The Ostrog Bible (Ukranian Острозька Біблія; Russian Острожская Библия) was one of the earliest East Slavic translations of the Bible and the first complete printed edition of the Bible in Church Slavonic, published in Ostrog, in the Polish-Lithuanian Commonwealth, by the Muscovy printer Ivan Fyodorov in 1581 with the assistance of the Ukrainian Prince Konstantin Ostrogski.
The Ostrog Bible is unique among Church Slavonic Bibles in that the Old Testament was translated not from the Hebrew Masoretic text, but from the Greek Septuagint. This translation, comprising seventy-six books of the Old and New Testaments, was based on the Gennadius Bible and a manuscript of the Codex Alexandrinus. Some parts were based on Francysk Skaryna's translations.
The Ostrog Bibles were printed on two dates: July 12, 1580, and August 12, 1581. The second version differs from the 1580 original in composition, ornamentation, and correction of misprints. In the printing of the Bible delays occurred, as it was necessary to remove mistakes, to search for correct textual resolutions of questions, and to produce a correct translation. The editing of the Bible detained printing. In the meantime, Fyodorov and his company printed other biblical books. The first were those which did not require correcting: the Psalter and the New Testament.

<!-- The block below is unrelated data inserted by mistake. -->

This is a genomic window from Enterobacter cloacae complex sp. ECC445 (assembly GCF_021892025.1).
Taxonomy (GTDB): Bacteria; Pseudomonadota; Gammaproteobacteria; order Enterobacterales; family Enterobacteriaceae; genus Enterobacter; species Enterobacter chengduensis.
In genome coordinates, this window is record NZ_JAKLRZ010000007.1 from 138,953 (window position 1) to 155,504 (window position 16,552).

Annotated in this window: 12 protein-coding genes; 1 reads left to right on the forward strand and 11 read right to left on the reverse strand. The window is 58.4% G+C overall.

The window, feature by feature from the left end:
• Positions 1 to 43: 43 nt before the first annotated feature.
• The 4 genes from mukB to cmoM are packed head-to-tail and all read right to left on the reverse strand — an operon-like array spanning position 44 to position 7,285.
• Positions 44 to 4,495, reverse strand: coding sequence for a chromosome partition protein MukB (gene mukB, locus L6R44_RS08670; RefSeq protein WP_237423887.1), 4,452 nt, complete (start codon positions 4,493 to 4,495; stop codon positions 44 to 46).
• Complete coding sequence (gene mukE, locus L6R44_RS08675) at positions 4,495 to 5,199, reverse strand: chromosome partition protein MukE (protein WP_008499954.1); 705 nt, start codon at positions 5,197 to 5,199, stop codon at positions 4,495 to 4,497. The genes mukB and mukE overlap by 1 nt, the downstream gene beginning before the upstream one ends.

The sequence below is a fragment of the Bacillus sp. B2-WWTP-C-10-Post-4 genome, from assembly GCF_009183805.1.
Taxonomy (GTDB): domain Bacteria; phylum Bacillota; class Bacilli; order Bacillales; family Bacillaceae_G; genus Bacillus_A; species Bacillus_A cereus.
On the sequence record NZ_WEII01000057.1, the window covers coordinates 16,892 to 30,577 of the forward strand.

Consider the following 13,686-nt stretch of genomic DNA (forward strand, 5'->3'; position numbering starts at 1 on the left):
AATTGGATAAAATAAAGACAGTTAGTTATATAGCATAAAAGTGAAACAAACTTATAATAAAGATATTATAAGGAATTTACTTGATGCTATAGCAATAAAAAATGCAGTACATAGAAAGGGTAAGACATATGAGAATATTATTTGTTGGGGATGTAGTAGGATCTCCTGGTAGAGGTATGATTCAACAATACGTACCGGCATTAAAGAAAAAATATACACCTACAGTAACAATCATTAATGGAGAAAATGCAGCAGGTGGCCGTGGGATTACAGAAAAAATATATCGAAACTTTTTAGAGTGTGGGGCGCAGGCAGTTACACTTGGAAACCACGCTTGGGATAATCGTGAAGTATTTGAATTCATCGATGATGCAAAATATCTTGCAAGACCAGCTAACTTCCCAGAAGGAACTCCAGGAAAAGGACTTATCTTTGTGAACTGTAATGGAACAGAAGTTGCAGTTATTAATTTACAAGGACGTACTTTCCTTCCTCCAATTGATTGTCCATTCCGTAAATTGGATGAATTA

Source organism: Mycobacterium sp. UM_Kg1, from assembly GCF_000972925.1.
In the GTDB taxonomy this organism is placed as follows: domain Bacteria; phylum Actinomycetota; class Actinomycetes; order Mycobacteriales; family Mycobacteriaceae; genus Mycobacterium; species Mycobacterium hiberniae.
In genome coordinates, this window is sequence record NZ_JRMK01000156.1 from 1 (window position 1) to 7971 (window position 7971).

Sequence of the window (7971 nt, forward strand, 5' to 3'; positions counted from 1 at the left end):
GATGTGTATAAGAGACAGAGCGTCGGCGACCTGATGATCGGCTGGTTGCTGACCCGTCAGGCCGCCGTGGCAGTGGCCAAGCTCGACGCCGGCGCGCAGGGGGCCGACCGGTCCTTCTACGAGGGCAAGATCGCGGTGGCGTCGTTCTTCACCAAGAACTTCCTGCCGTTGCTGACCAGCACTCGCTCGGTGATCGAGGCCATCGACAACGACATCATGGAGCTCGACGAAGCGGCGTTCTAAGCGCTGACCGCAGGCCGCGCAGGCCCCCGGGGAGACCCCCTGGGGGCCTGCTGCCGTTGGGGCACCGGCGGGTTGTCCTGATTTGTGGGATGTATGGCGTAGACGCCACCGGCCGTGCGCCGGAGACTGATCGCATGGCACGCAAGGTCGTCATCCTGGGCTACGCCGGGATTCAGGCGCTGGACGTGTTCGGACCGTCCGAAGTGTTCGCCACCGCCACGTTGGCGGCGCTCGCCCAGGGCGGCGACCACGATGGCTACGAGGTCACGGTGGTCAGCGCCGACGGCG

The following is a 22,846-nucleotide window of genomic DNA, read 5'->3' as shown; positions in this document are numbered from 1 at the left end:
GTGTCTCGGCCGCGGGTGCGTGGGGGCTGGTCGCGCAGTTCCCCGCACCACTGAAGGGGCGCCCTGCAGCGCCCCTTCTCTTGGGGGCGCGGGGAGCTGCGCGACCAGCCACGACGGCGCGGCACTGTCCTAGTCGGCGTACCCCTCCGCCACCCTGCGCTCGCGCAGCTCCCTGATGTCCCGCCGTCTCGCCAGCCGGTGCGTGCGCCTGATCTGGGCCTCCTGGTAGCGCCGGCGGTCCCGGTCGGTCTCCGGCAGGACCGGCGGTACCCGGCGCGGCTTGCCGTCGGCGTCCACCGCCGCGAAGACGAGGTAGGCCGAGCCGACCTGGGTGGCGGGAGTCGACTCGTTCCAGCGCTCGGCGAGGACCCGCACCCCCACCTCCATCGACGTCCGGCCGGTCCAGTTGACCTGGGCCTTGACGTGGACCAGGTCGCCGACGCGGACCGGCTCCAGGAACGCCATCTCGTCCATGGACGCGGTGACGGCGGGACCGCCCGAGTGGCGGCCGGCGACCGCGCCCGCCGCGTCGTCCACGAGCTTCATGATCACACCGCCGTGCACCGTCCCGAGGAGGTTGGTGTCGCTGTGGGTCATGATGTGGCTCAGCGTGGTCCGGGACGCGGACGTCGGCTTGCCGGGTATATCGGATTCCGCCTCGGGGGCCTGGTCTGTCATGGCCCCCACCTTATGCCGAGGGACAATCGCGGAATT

The Ostrog Bible is a monumental publication of 1,256 pages, lavishly decorated with headpieces and initials, which were prepared especially for it. From the typographical point of view, the Ostrog Bible is irreproachable. This is the first Bible printed in Cyrillic type. It served as the original and model for further Russian publications of the Bible.
The importance of the first printed Cyrillic Bible can hardly be overestimated. Prince Ostrogski sent copies to Pope Gregory XIII and Tsar Ivan the Terrible, while the latter presented a copy to an English ambassador. When leaving Ostrog, Fyodorov took 400 books with him. Only 300 copies of the Ostrog Bible are extant today.
The Ostrog Bible was widely known in Ukraine, Russia, and Belarus, and also abroad. It is registered in the library of Oxford; its copies were owned by King Gustavus Adolphus of Sweden, the cardinal Barberini, many scientists and the public figures of that time. The Ostrog Bible was reprinted in Moscow in 1663.
The significance of the Ostrog Bible was enormous for Orthodox education, which had to resist strong Catholic pressure in Ukraine and Belarus.